Full disclosure: I'm an unabashed fan of Nourish and Diesel and a former employee of Seven Cycles...is that so wrong?

Monday, April 12, 2010

Frankenstein Fix: L3Cs (Part 3 of The Frankenstein Series)


In the previous two parts of The Frankenstein Series, I wrote about Dr. Frankenstein's Creature as an analogue for our economy; something we created as a benevolent contribution to the World but became something damaging. I also wrote about one of the potential cures for the The Creature's effects, B Corporations. Today I'll turn to another type of organization seeking to re-cast business/philanthropy, the Limited Profit Corporation or L3C. (image from vivavisibilityblog)

The official stuff (with special thanks to the contributors on the L3C Connect Group of LinkedIn): The L3C is a form of limited liability company (LLC) and possesses many characteristics of a typical LLC.
  • The L3C is a for-profit entity
  • The L3C offers a flexible ownership structure, wherein each member’s management responsibility and financial stake may vary according to individual needs
  • The L3C’s members enjoy limited liability for the actions and debts of the company
  • The L3C is classified as a “pass-through entity” for federal tax purposes.
Where it gets interesting is the underlying purpose of the entity; what did we create it to do? Although both and LLC and L3C are profit-making entities, the primary purpose of the L3C is not to earn a profit, but to achieve a socially beneficial objective, with profit a secondary goal. A traditional LLC may be organized and operated for any lawful business purpose, the L3C must be organized and operated at all times to satisfy the following requirements:
  • The company must “significantly further the accomplishment of one or more charitable or educational purposes,” and would not have been formed but for its relationship to the accomplishment of such purpose(s)
  • "No significant purpose of the company is the production of income or the appreciation of property” (the company is permitted to earn a profit)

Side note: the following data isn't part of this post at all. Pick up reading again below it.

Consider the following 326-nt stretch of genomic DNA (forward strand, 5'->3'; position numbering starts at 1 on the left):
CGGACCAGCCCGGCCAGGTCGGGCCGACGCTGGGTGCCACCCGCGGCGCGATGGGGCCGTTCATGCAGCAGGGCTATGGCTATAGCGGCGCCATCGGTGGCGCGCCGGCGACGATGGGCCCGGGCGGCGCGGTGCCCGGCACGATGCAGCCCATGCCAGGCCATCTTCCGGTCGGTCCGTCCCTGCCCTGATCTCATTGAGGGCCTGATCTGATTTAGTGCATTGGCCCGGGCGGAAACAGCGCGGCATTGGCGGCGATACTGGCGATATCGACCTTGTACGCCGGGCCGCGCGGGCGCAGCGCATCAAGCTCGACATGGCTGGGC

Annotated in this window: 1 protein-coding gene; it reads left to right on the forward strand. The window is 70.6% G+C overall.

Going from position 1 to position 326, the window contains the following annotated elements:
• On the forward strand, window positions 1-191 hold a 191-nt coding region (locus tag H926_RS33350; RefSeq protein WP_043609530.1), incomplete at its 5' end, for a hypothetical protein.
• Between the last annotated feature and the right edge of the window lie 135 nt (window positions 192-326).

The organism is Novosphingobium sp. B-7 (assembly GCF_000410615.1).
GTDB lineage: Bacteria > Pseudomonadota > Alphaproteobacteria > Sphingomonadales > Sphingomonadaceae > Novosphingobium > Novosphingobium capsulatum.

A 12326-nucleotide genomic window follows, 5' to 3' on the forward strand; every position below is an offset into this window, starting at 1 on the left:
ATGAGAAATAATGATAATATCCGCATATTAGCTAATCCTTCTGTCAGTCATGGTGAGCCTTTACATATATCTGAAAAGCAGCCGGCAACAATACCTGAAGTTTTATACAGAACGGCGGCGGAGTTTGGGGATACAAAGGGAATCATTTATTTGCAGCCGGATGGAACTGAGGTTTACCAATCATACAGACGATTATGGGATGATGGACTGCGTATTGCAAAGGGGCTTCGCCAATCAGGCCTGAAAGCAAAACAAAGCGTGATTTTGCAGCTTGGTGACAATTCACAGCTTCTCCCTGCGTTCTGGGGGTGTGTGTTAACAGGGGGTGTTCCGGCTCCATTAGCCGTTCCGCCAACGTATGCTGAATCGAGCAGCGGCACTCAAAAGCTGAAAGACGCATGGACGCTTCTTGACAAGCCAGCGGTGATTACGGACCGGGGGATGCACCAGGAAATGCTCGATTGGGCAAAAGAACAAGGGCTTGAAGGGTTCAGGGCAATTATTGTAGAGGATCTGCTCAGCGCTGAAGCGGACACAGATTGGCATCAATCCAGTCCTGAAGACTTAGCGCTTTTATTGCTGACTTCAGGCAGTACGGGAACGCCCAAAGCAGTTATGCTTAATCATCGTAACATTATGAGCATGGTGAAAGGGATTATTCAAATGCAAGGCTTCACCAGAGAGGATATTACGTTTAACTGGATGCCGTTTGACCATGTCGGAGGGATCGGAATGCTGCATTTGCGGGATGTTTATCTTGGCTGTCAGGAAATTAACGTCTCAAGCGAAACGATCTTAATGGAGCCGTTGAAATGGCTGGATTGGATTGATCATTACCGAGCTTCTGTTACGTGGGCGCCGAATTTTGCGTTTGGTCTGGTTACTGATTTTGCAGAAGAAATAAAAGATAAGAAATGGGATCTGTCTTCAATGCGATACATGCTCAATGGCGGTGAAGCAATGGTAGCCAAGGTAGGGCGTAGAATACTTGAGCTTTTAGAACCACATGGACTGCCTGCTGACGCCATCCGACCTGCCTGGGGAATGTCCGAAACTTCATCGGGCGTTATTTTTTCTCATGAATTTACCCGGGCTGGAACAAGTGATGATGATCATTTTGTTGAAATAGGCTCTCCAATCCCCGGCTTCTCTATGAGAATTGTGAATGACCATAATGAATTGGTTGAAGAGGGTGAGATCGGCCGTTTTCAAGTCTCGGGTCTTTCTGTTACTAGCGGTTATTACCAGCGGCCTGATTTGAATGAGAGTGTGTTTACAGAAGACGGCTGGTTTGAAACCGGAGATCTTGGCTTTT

• The company must not be organized “to accomplish any political or legislative purposes.”
For philanthropic investors, the L3C’s organization deliberately mirrors the requirements in the Internal Revenue Code governing Program-Related Investments (PRIs). The L3C is designed to meet the IRS requirements for qualifying as a recipient of PRIs, however, the IRS has not ruled on whether investments to L3C's will qualify as PRIs.
A recent story about the reorganization of organic dairy farmers in Maine illustrates how this L3C organization can help in ways that traditional businesses may not have been able to. Here's what they're all about:
With a mission to “keep farmland and make farming profitable for farmers,” The Maine Farm Bureau teamed up with the Maine Organic Farmers and Gardeners Association and the idea of operating as an L3C was born. As [David] Bright [Secretary of Maine's Own Organic Milk Company] tells me, the founders have a social purpose of “providing an environment in which diary farmers can make money farming.”
Seems like a good mission to me, and what "intangible" value does having working farms in communities provide, in addition to their strictly economic & nutritional impact?
Special "thank you" to Nancy Gallant for her energetic twittering about L3Cs, seeking to make her own impression in this space with Time Well Spent, and recommendation for additional resources:

interSector Partners
Americans for Community Development
I really can't help but throw this curve ball (in honor of the start of the baseball season) and something that one could chew on about B Corporations as well; who defines what is socially beneficial?
Whether we answer that question or not, new ways to organize businesses seeking outcomes beyond financial gain is something worth pursuing.